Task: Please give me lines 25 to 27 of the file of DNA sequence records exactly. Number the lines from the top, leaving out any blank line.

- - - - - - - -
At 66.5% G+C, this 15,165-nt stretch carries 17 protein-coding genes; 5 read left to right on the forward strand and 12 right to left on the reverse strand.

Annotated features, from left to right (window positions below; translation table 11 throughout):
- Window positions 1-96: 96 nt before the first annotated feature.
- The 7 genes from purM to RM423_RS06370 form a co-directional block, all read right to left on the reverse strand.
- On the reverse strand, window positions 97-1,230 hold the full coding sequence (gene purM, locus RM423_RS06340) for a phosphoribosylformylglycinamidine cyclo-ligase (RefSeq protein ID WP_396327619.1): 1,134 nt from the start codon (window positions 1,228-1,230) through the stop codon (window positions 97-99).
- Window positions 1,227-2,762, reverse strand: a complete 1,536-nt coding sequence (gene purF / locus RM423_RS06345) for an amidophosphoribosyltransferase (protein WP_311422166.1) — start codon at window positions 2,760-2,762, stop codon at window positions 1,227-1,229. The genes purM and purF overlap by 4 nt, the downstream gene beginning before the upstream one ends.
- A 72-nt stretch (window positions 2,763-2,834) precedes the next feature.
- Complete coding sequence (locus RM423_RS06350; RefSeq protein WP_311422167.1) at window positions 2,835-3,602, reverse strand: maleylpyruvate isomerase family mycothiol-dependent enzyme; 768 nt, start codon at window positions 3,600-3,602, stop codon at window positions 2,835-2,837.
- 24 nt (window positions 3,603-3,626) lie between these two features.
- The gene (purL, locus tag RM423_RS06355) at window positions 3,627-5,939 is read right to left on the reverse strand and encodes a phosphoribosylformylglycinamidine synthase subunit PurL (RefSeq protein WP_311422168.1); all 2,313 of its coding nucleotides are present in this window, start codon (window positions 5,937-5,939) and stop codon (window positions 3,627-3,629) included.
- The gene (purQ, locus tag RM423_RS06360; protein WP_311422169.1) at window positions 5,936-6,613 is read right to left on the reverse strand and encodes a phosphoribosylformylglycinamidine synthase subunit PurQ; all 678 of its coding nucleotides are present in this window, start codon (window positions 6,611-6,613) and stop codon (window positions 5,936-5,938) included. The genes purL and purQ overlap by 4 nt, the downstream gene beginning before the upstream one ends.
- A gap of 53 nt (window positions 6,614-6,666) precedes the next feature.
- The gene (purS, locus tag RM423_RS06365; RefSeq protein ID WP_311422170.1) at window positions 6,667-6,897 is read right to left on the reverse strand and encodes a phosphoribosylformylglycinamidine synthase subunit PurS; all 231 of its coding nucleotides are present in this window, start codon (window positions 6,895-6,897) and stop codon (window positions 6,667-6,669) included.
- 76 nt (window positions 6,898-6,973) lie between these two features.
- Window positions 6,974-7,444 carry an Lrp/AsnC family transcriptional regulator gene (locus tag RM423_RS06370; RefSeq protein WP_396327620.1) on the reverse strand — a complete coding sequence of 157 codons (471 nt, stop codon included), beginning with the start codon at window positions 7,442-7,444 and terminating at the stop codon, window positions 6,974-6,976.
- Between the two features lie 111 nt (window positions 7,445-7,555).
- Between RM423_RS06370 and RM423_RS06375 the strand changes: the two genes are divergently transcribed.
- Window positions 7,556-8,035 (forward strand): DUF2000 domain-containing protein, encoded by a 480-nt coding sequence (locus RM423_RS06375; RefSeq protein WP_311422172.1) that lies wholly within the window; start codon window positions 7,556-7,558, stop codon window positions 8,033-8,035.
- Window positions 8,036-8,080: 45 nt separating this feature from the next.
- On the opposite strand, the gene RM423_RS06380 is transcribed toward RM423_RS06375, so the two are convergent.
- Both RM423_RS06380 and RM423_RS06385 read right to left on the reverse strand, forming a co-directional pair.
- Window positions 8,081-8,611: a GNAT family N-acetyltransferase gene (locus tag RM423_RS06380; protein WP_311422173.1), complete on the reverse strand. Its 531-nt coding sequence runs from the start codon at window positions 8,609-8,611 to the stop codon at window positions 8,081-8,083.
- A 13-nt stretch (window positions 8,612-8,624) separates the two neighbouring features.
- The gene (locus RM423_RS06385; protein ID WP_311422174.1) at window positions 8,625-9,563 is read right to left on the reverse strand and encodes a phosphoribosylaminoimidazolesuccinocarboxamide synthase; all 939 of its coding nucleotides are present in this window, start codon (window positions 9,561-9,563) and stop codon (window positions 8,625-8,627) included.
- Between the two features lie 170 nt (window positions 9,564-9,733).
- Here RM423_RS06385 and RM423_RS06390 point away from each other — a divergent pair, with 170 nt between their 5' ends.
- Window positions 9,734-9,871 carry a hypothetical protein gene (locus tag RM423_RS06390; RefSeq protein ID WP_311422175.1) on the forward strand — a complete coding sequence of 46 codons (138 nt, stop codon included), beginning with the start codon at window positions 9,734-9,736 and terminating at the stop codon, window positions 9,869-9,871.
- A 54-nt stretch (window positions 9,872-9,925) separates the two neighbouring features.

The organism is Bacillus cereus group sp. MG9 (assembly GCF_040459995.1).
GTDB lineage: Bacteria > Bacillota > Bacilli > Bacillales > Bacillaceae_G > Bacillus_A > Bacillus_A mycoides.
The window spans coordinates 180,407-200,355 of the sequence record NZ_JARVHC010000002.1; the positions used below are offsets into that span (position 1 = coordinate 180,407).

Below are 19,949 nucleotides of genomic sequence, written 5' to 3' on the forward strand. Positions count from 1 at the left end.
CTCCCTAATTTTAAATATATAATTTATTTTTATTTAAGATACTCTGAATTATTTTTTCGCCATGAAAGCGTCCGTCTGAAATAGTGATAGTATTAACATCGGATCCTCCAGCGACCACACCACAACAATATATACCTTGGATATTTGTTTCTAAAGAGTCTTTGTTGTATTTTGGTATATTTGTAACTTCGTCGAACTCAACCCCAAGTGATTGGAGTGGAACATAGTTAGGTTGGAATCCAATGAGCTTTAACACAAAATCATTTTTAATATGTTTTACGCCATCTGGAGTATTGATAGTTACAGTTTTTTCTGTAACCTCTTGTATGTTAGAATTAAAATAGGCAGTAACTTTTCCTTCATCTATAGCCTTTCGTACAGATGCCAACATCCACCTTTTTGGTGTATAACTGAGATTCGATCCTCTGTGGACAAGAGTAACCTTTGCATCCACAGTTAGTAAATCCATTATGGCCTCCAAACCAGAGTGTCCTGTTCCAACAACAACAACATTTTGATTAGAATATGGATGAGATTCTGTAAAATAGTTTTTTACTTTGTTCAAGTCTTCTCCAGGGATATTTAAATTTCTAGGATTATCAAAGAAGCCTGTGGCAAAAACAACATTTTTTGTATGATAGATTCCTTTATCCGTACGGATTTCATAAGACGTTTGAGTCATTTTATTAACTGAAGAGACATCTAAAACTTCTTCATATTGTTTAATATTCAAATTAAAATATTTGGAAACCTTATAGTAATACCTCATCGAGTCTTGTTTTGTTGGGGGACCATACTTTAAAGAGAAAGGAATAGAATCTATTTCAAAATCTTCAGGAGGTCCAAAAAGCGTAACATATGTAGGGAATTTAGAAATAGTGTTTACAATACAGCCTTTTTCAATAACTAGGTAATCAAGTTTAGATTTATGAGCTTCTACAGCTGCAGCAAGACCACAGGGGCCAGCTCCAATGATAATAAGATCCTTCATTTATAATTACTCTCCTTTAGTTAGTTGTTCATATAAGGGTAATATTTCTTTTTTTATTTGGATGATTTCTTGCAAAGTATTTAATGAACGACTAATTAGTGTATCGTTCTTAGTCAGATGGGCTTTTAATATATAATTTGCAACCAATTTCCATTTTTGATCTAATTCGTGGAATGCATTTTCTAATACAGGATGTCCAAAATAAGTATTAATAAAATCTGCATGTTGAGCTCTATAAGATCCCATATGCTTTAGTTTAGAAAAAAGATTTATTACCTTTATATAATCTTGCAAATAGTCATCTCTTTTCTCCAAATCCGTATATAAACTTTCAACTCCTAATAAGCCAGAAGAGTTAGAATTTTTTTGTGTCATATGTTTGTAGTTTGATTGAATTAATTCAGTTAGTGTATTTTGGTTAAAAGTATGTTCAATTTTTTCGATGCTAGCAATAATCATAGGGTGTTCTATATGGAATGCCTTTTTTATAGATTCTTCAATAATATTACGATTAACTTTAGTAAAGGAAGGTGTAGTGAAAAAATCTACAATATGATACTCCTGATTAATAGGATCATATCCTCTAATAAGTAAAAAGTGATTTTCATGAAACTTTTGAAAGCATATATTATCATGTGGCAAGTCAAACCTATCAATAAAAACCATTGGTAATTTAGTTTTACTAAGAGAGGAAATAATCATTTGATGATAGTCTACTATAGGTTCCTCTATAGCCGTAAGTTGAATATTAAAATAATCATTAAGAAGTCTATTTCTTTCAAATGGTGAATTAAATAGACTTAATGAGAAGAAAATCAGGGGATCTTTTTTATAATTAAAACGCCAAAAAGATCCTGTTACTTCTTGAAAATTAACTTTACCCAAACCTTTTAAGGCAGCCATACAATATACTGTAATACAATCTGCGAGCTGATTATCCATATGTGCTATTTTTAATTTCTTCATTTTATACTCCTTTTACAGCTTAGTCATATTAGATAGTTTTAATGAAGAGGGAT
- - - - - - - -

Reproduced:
- Between the two features lie 170 nt (window positions 9,564-9,733).
- Here RM423_RS06385 and RM423_RS06390 point away from each other — a divergent pair, with 170 nt between their 5' ends.
- Window positions 9,734-9,871 carry a hypothetical protein gene (locus tag RM423_RS06390; RefSeq protein ID WP_311422175.1) on the forward strand — a complete coding sequence of 46 codons (138 nt, stop codon included), beginning with the start codon at window positions 9,734-9,736 and terminating at the stop codon, window positions 9,869-9,871.